In this tutorial, you’ll learn how to create and manage assets, using the Media field and Media library. Then we look at how to embed assets directly in the editor. We finish things off by creating a custom media type to manage Instagram posts.

Getting Started with React in Drupal 8

If you’ve done any web development in the last couple of years, then I’m sure you noticed that JavaScript libraries and frameworks have become popular. The three that come to mind are React, Vue.js, Angular but there are many, many more.

These libraries and frameworks are great for building complex JavaScript applications. Also, being written in JavaScript means they can easily be embedded into a Drupal site.

In this tutorial, I’ll show you how to embed and compile a React application using two methods: Lavavel Mix and Webpack. If you want to use React then you’ll realize very quickly that you can’t just write JavaScript and have it work out-of-the-box, it needs to be compiled. That’s why I’ll show you two ways you can compile React locally without using a CDN.

This tutorial is targeted towards developers who know how to create a Drupal module, use the npm command and know basic React.

A copy of all the code can be found at https://github.com/WebWash/ww_react_examples.

Using Code Generators in Drupal 8

Code generators in Drupal are great as a productivity tool. If you need to create a module, you could easily run a few commands and have a module generated. Then if you need to create a custom block, you could run another command which will generate all the boilerplate code and add the block into a module.

If you want to create a new event subscriber, form, service, etc… There’s always a bit of boilerplate code required to get things going. For example, making sure you extend the right class and inject the correct services. A code generator makes this process quick and easy.

Most of the popular frameworks, Laravel, Symfony, Rails just to name a few, utilize code generators which create scaffolding code.

In this tutorial, you’ll learn three ways you can generate code in Drupal 8 using Drupal Console, Drush and Module Builder.

Use Taxonomy Terms as Webform Options in Drupal 8

Webform has a pretty robust system for managing lists of options. When you create a select box, you can define its options just for that element, or use a predefined list. If you go to Structure, Webforms, Configurations and click on Options, you can see all the predefined options and you can create your own.

If you want to learn how to create your own predefined options check out our tutorial; How to Use Webform Predefined Options in Drupal 8.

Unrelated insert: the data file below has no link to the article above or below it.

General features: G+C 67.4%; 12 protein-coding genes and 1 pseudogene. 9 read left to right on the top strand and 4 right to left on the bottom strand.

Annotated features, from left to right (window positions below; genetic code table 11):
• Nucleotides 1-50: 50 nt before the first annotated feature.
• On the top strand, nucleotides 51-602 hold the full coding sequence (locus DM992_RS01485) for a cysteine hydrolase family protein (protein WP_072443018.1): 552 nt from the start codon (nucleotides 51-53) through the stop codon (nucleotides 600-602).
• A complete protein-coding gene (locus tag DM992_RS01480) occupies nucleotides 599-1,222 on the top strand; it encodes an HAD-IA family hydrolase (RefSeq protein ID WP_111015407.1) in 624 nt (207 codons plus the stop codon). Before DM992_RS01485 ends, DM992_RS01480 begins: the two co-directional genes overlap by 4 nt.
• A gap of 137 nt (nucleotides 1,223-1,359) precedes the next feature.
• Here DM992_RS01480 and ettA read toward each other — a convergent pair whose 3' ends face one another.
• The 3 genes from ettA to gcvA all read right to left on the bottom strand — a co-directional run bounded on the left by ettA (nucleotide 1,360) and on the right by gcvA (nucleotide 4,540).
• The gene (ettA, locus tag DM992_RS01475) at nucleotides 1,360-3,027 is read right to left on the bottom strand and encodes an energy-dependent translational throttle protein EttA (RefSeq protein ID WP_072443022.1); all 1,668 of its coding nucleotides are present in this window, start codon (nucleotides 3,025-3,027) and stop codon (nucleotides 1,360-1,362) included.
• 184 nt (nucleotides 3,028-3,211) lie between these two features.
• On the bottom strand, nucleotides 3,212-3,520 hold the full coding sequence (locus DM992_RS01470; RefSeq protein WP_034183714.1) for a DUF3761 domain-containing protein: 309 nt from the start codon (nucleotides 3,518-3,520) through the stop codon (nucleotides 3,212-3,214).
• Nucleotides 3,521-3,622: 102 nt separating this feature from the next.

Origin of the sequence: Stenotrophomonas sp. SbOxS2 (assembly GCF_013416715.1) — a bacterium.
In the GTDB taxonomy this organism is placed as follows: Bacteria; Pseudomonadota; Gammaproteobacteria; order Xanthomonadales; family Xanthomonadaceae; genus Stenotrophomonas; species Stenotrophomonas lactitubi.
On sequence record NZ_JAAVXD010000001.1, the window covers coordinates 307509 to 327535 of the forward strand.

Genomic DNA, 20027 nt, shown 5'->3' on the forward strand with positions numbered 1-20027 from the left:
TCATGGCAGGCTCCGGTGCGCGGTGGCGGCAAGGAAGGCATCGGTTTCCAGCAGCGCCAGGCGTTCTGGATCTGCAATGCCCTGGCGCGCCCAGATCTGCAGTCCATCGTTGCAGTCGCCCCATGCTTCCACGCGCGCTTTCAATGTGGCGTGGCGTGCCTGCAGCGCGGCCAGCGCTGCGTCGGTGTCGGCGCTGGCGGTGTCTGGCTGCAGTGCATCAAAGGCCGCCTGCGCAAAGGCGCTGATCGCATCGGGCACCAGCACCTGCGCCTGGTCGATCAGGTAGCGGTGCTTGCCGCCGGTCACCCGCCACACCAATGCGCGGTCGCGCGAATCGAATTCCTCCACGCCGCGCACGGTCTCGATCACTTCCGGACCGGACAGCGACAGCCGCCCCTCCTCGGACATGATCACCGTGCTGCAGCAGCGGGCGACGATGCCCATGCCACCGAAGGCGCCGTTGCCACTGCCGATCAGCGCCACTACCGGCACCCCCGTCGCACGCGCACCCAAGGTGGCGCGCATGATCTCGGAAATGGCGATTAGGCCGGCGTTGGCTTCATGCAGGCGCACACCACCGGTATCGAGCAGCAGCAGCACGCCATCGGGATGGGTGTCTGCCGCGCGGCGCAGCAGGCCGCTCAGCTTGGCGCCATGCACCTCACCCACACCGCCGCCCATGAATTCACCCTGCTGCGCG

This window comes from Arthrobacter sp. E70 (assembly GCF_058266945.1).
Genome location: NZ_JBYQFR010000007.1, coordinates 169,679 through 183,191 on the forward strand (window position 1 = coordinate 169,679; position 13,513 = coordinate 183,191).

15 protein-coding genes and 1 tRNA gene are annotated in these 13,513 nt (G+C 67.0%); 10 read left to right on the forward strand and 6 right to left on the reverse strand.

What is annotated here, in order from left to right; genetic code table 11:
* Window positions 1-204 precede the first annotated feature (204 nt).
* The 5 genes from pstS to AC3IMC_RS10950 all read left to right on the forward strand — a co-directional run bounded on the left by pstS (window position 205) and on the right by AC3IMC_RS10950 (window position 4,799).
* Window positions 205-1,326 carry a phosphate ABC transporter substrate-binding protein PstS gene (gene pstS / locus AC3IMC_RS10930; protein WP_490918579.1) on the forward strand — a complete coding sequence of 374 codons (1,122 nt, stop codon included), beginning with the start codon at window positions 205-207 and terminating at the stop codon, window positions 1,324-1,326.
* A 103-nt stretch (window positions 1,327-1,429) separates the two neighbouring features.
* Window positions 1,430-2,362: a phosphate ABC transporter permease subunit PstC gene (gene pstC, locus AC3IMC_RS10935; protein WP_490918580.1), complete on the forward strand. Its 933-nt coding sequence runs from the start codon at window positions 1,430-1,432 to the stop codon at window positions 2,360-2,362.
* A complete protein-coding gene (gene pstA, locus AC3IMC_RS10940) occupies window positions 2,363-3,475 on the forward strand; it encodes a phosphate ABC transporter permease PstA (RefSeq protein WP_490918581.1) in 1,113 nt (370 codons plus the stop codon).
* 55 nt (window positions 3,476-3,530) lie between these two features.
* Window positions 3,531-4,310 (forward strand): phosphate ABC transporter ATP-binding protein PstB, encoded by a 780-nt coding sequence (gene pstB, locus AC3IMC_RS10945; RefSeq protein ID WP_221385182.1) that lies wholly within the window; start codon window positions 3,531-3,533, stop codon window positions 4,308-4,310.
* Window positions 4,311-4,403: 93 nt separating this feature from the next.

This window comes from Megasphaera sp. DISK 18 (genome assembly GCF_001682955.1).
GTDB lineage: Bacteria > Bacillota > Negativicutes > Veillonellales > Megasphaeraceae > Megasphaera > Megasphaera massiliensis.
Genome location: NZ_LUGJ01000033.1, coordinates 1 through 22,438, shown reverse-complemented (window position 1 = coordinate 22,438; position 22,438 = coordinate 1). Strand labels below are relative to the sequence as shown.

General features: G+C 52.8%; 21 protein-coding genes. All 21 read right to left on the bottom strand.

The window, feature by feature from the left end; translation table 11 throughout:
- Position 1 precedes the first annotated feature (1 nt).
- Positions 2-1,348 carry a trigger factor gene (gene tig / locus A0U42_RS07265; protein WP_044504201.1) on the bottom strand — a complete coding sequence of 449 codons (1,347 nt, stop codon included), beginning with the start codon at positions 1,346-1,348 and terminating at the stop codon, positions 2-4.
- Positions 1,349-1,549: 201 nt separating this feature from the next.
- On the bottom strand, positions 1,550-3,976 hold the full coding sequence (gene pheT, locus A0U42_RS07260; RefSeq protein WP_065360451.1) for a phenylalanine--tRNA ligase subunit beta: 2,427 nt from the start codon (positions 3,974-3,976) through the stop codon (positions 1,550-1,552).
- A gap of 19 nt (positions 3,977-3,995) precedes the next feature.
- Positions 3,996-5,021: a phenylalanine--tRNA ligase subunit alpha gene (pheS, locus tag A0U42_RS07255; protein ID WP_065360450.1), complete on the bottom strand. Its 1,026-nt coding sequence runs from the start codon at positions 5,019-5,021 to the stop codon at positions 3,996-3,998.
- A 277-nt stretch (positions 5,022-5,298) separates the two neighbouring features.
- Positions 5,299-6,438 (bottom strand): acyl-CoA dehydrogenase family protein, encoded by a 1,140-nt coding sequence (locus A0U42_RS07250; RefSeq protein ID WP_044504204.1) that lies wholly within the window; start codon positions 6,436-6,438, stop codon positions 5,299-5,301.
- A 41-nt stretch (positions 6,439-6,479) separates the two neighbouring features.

One thing to be aware of is that all of these options are stored as config files, which makes perfect sense, it is configuration.

But what if you want editors to manage the options?

Depending on how you deploy Drupal sites if you change an option only on the production site, your change will be overridden the next time you deploy to production because you import all new configuration changes.

To work around this, you could look at using Webform Config Ignore.

Another way of managing options is by using the Taxonomy system. An editor would simply manage all the terms from the Taxonomy page and nothing will be stored in config files.

In this tutorial, you’ll learn how to create a select element which uses a taxonomy vocabulary instead of the standard options.

Getting Started with Layout Builder in Drupal 8

The Layout Builder module allows you to customize the design of the entity such as content types, vocabularies, etc… by offering a new drag-and-drop interface. The new interface uses your front-end theme and it offers a proper preview of the actual content which will be used.

This makes it easier to build your layouts because you won’t have to save and then see what it looks like on the front-end, you can preview your changes while building it.

The module replaces the “Manage display” page with the new layout builder once enabled. Instead of seeing all the fields on the page, you’ll see a “Manage layout” button which redirects you to the layout builder page.

The best way to learn how to use any module is by using it to build something. So let’s get into it.

In this tutorial, you’ll learn how to use Layout Builder to modify a content type and how to use the module as a page builder (this is my favorite).